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Types of Treatment

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There are many types of treatment for men who have prostate cancer. These options depend on the grade (ie, aggressiveness) and stage (ie, how far the cancer has spread) of the cancer, factors which are specific to each patient. In addition to grade and stage of the cancer, other factors affecting treatment choice are the age and life expectancy of the patient as well as the potential side effects and benefits related to each treatment. Prostate cancer treatment generally involves surgery, radiation and hormone therapy either singly or in combination. Another option is called “watchful waiting.” For older men this may be the most appropriate if the cancer is determined to be slow growing, as these patients have a higher risk of dying from something other than the prostate cancer. Cancers that have spread outside the prostate are not curable and hormone therapy is often used in such instances to slow the cancer’s growth.

The four most common treatments for prostate cancer include radical prostatectomy, radiation therapy, hormone therapy, and watchful waiting.

A radical prostatectomy is complete removal of the prostate gland and the adjacent lymph nodes. This surgery is performed when the cancer is confined solely to the gland itself. Because this surgery can affect the muscles and nerves that control urination and sexual function, some postoperative side effects are possible. There are two approaches used to perform a radical prostatectomy: 1) Perineal (an incision is made between the anus and scrotum), and 2) Retropubic (the gland is removed through an incision in the lower abdomen that runs from just beneath the navel to an inch above the base of the penis). The retropubic approach is the most common because the same incision can be used to remove the pelvic lymph nodes. In addition the procedure allows clear and unobstructed access to the prostate, making it easier for the physician to save nerves that control erections and bladder function.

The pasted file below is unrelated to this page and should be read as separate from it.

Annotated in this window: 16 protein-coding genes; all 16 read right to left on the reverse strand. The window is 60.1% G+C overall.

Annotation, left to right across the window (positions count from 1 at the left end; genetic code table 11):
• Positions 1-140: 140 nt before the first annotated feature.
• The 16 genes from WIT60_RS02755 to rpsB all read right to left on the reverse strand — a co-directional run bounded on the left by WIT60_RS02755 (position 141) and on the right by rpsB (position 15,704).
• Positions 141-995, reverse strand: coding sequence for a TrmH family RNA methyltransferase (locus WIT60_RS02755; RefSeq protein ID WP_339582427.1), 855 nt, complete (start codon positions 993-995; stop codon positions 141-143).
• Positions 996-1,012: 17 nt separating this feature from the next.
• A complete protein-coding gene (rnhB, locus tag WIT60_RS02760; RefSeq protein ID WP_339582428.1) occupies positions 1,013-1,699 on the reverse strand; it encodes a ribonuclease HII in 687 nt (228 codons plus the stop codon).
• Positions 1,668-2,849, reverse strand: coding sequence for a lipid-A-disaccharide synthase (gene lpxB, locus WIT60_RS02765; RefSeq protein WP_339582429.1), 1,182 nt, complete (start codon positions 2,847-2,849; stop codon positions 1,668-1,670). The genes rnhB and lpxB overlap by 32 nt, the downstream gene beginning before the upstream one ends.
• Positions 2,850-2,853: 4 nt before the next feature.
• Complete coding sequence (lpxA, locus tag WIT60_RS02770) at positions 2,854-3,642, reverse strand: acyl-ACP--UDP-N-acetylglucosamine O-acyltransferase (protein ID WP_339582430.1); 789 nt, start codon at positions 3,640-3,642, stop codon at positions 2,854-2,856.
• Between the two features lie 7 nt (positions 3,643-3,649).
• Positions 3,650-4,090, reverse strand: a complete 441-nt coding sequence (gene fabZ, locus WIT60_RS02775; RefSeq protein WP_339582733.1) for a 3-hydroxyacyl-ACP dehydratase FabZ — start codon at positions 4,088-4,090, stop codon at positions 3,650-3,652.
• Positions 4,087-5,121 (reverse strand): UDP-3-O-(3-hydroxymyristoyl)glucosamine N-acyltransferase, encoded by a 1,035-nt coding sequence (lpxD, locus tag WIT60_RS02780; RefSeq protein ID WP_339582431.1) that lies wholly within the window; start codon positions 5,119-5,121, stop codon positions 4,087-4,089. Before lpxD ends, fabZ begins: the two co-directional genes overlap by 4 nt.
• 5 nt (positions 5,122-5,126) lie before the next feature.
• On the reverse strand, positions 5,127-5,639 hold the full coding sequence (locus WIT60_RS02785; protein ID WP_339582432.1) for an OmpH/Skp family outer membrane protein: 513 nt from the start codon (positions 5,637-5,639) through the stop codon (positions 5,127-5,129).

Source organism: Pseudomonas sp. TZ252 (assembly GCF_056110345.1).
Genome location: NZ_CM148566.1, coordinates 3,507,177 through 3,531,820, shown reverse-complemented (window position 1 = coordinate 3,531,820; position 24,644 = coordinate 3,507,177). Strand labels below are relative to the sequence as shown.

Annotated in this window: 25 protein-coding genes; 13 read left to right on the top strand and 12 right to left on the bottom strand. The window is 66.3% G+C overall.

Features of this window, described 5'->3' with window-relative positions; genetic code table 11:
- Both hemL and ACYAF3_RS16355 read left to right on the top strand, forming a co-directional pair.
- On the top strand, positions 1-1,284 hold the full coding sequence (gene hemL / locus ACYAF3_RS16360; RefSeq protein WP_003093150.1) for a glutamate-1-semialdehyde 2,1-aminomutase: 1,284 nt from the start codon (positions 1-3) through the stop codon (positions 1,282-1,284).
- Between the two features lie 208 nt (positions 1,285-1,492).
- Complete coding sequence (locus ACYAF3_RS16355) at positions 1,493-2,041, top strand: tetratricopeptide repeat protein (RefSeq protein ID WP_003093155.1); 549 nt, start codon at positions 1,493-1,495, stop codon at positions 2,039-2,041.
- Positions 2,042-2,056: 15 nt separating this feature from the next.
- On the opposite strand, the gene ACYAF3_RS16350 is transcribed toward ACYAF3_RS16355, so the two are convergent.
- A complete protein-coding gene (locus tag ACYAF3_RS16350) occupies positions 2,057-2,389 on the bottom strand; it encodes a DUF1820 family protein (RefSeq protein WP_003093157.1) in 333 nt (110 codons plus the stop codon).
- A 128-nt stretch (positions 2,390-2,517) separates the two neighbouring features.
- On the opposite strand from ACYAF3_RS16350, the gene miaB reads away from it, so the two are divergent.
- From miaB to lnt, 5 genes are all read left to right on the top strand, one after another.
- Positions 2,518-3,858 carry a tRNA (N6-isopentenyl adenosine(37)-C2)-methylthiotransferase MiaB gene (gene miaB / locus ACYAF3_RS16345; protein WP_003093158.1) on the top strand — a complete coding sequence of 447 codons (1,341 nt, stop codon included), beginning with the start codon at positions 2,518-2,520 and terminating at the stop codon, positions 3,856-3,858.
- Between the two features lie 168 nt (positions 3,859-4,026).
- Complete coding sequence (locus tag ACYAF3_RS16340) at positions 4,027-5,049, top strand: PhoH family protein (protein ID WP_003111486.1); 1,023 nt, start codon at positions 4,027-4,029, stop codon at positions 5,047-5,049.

There are two types of radiation used to treat prostate cancer. External beam radiation therapy (EBRT) is delivered by a machine that emits high-powered x-rays to kill the cancer cells. This therapy is time consuming with treatments usually administered 5 days a week for 7 to 8 weeks. No anesthesia is necessary, and the side effects from EBRT are less than with brachytherapy, the second delivery method. With brachytherapy radioactive pellets are injected directly into the prostate gland. This procedure requires anesthesia and takes about one to two hours. Higher doses of radiation can be delivered via brachytherapy and there is more discomfort following the treatment; however, most patients return home the same day. For about one year the pellets then release radiation that attacks the cancer cells. Both forms of radiation therapy leave the prostate gland and lymph nodes intact, therefore some uncertainty goes along with this treatment regarding long-term prognosis, because the cancer could return several years after radiation therapy.

Hormone therapy involves lowering the levels of androgens (ie, the male sex hormones), which are known to stimulate the growth of cancer cells. Androgens are produced primarily in the testicles. For this type of therapy, drugs (eg, leuprolide, goserelin) that block hormone production are given via monthly injections, or the testicles are surgically removed. Hormone treatments are generally given to patients with aggressive cancer that has spread outside the prostate gland. Prostate cancer usually responds to hormone therapy for a few years, but after that time most cancers redevelop because they learn to thrive without the hormone. Intermittent hormone therapy programs have been devised to combat this tendency. In these programs the hormonal drugs are discontinued after the PSA level drops and remains steady. When the PSA level rises, the patient resumes taking the drugs. The side effects of hormone therapy include breast enlargement, hot flashes, weight gain and reduced sex drive. Some hormone therapy medications can cause fatigue, nausea, diarrhea and liver damage.

Watchful waiting is most often used with patients who have a small, slow-growing and asymptomatic cancer. Regular follow-up tests including blood tests, rectal examinations and biopsies are performed to monitor the cancer’s progress. Watchful waiting is also appropriate for men who are elderly, in poor health, or both. Many such men can live a normal life-span without the cancer spreading or causing problems. Younger men can also choose watchful waiting, as long as they stay up-to-date with recommended tests to monitor their cancer. They must also be willing to accept the risk that the cancer could grow and become incurable without treatment.

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